In the late summer of 2017, Buddy, a gorgeous husky, had only been with his owners for a week, and at just 9 weeks old was referred from his vet to us because he was lethargic and behaving abnormally. His owners had noticed that he was the quietest of the litter when they collected him, and he continued to be quiet when they got him home. He was also bumping into things and seemed disorientated. After a number of tests, it was clear that Buddy’s liver wasn’t working properly, and he was diagnosed with an intrahepatic portosystemic shunt.

A portosystemic shunt is an abnormal vessel which allows blood to skip its normal route of passing through the liver. Normally, blood coming from the gut first enters the liver which removes toxins from it before it goes into the general circulation. So, when a portosystemic shunt is present, the blood from the gut isn’t filtered of its toxins by the liver. This means that the liver doesn’t function properly, and the toxic blood can cause depression and neurological signs; a syndrome called hepatic encephalopathy. Most of the time the abnormal vessel is outside of the liver itself and surgery can be performed fairly straightforwardly to restore normal blood supply to the liver. However, in some cases the shunting vessel lies within the liver itself (intrahepatic) which makes standard surgery very difficult. Buddy was one of these cases.

We started medical treatment as soon as we discovered the shunt and Buddy quickly improved, but he still needed further treatment. We used the minimally invasive approach of Interventional Radiology (IR). Buddy was anaesthetised and a catheter was passed into the caudal vena cava (the large blood vessel which returns blood to the heart from the abdomen), through a very small incision in his neck.

Using fluoroscopy (real time x-rays) to visualise the vessels, a contrast agent was injected allowing the shunting vessel and its entry to the caudal vena cava to be identified (Figure 1). A vascular stent was then deployed within the caudal vena cava, covering the opening of the shunting vessel (Figure 2). Through this stent, vascular coils were deployed into the shunt; becoming wedged against the stent, reducing the flow (Figure 3). The vascular coils also promoted clot formation further reducing the flow through the shunting vessel, which in turn, increased blood flow to the liver, helping it to function more effectively (Figure 4).

Buddy made a very rapid recovery from the procedure and, due to only having a very small incision in his neck and no larger wounds, was able to be discharged the following day back to his happy owners!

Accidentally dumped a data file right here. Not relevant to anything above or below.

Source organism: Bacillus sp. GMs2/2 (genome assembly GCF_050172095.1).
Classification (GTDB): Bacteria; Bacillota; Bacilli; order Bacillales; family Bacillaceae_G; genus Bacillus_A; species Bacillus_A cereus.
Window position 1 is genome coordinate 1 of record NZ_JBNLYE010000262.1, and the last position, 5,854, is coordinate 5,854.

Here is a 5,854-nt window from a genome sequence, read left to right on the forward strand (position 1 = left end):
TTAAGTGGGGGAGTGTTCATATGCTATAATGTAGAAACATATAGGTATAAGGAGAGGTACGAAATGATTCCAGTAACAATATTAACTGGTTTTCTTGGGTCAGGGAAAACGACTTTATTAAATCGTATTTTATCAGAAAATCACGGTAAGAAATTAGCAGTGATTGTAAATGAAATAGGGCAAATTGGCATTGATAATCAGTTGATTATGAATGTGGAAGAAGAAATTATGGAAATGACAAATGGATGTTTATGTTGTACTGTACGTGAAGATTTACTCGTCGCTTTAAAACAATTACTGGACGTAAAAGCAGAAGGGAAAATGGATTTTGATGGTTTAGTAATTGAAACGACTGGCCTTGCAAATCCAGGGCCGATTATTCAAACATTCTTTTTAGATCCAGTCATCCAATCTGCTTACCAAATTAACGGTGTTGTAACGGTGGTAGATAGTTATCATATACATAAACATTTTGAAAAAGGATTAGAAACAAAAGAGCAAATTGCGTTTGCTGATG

Since the surgery, Buddy’s liver function has continued to improve and when he came back for his re-check, he was full of beans! He has enjoyed not only his first birthday but a few more since, now being 4 years old and still full of energy! His owners keep in touch and report that “He is such a wonderful dog and it’s like it never happened.”

Interventional radiology, including treatment for intrahepatic shunts (shunts within the liver), is a rapidly expanding area of veterinary science. DWR Veterinary Specialists is proud to be at the cutting edge of this technology and offers a wide range of applications including tracheal (windpipe), urethral (urine tube), nasopharyngeal (nose) and colonic (large intestine) stent placement; intravascular shunt occlusion (abnormal blood vessels) and chemoembolisation (vascular treatment of cancer). 

Figure 1: Fluroscopy study showing the caudal vena cava (in the centre of the screen with the stripy marker catheter) and a catheter in the shunting vessel entering it from the left-hand side.

Figure 2: The caval stent deployed, covering the opening of the shunting vessel

Figure 3: Coils placed in the shunting vessel are held in place by the stent, reducing flow through the vessel and increasing blood returning to the liver.

Figure 4: An X-ray of the coils placed in the shunting vessel which reduces the flow through the shunting vessel.

Buddy at his re-examination

Buddy on his 3rd birthday 8 June 2020

Buddy as a puppy

Buddy on a play day